Kyrgyzstan - Country Commercial Guide
Kyrgyz Republic - Energy
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The Kyrgyz Republic possesses tremendous hydropower potential, up to 142 billion kWh. Hydropower accounts for nearly 90 percent of electricity produced in the Kyrgyz Republic, but this installed capacity only represents about 10 percent of the country’s hydropower potential. The government and private investors are building small hydropower plants (up to 30MW) across the country. The existing hydropower infrastructure is mostly Soviet-era equipment in need of updates. Opportunities exist for government projects in consulting or undertaking work to renovate existing hydropower plants and the government has committed to building new, modern plants of all sizes in the Kyrgyz Republic. However, the energy sector, and hydropower in particular, remains a sector of sensitivity to the government and companies working in this field should be ready for delays and complications in completing large projects.

Solar and Other Renewable Energy Sources (RES)

Solar and other RES such as wind, geothermal, and biomass are nascent markets but there is demand for technology and expertise to develop them. Researchers have determined that the country’s geography and climate favor solar energy: 94 percent of the territory is highlands with altitude varying from 800 to more than 4,000 meters above sea level, with an annual average of 260 sunny days. In addition, solar radiation intensity is considered high. A few projects to develop geothermal energy from Issy-Kul Lake have also begun. See Opportunities section below for further details.


Electric vehicles are gaining in popularity in the Kyrgyz Republic, both with individuals and the public sector. See Opportunities section below for further details.


The Kyrgyz government seeks to attract industry leaders with deep experience and technical know-how to improve the country’s energy infrastructure. To encourage investment into hydropower infrastructure, the government exempts renewable energy companies from VAT when importing equipment and offers power purchasing agreements for electricity generation. Capital, expertise, studies, and equipment are all needed to develop solar, wind, geothermal, and biomass energy sources. Major capacity generation projects financed in large part by international finance institutions (IFIs) offer an opportunity for private foreign companies to enter and compete in the Kyrgyz hydropower market. The Kyrgyz government awarded a turn-key contract in 2018 for the Asian Development Bank-supported modernization of the Toktogul HPP to a joint venture of GE Hydro (France) and GE Renewables (Switzerland). In the past year, the government has announced its intent to develop several new, large hydropower projects in the Kyrgyz Republic. Targeted opportunities also exist for firms that provide niche engineering services and other support to the hydropower sector. On July 2, 2022, the president signed the law on Renewable Energy[1], which establishes the legal, organizational, economic, and financial framework and mechanisms for regulating relations between the state, producers, suppliers, and consumers of renewable energy sources.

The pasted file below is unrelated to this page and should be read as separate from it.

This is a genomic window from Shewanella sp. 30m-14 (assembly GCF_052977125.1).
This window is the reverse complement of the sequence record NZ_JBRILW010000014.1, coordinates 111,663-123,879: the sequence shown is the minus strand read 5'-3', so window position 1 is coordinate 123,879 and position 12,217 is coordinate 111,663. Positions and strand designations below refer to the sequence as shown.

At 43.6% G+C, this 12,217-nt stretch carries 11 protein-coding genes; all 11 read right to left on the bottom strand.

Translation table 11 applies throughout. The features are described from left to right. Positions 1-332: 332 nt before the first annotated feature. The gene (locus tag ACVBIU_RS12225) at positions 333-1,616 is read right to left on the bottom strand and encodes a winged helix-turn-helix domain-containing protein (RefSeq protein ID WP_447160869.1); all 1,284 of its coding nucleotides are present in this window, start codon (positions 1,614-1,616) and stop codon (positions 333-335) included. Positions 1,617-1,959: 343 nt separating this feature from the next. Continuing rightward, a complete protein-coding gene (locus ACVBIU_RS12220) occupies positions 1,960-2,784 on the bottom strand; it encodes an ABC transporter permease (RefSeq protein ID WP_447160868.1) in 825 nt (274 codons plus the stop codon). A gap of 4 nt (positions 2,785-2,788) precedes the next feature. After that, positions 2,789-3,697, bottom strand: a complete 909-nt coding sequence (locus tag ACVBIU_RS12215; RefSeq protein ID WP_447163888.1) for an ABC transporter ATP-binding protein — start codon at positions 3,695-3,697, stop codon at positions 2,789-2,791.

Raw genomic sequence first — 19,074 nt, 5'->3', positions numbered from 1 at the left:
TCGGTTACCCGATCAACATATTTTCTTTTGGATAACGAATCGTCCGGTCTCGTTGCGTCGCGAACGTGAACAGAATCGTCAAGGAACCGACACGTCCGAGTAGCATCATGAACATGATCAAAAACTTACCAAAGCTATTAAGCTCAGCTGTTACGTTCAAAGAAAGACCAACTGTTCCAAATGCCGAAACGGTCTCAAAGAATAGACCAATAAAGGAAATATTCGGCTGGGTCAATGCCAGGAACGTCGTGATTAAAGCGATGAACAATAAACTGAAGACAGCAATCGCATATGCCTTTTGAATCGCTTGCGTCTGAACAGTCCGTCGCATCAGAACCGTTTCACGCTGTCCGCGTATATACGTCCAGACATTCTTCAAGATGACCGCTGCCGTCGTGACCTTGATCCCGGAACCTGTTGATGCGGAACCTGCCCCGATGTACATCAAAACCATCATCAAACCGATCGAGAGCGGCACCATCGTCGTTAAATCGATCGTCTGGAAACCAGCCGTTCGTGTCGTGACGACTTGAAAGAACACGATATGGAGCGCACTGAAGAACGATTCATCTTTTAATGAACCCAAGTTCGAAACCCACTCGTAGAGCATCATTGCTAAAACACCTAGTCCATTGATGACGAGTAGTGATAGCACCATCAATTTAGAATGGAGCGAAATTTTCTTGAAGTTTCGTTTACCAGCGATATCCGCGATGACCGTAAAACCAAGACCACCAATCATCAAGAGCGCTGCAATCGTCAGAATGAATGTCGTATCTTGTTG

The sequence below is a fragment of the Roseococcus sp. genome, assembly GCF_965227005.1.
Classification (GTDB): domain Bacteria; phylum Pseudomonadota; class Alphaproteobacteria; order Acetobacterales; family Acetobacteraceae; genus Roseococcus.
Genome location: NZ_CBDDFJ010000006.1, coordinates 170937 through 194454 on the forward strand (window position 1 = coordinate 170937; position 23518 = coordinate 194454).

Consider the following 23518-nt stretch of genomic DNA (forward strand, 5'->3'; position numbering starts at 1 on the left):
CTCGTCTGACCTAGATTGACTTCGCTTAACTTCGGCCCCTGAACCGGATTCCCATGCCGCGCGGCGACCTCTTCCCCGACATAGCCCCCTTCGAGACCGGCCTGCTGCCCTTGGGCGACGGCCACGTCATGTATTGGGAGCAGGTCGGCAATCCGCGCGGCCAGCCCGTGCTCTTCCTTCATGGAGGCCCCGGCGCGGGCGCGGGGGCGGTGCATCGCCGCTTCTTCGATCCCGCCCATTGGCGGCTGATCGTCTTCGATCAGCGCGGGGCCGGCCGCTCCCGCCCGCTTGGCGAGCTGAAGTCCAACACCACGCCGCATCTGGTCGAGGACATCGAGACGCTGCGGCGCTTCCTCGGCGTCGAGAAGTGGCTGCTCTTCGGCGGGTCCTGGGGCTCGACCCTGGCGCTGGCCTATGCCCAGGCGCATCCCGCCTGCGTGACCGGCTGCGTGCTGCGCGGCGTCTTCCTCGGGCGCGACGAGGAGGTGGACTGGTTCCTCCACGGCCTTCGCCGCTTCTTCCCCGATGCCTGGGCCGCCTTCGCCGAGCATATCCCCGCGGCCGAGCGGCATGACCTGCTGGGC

For e-vehicles, opportunities include provision of the vehicles themselves as well as construction of the necessary charging infrastructure around the country. Currently, e-vehicles are concentrated in the capital city of Bishkek with very few charging stations available. The government has discussed offering tax incentives for importing electric vehicles and construction of additional charging stations. The government is also interested in incorporating e-vehicles into its fleets, and the city of Bishkek has already ordered electric buses.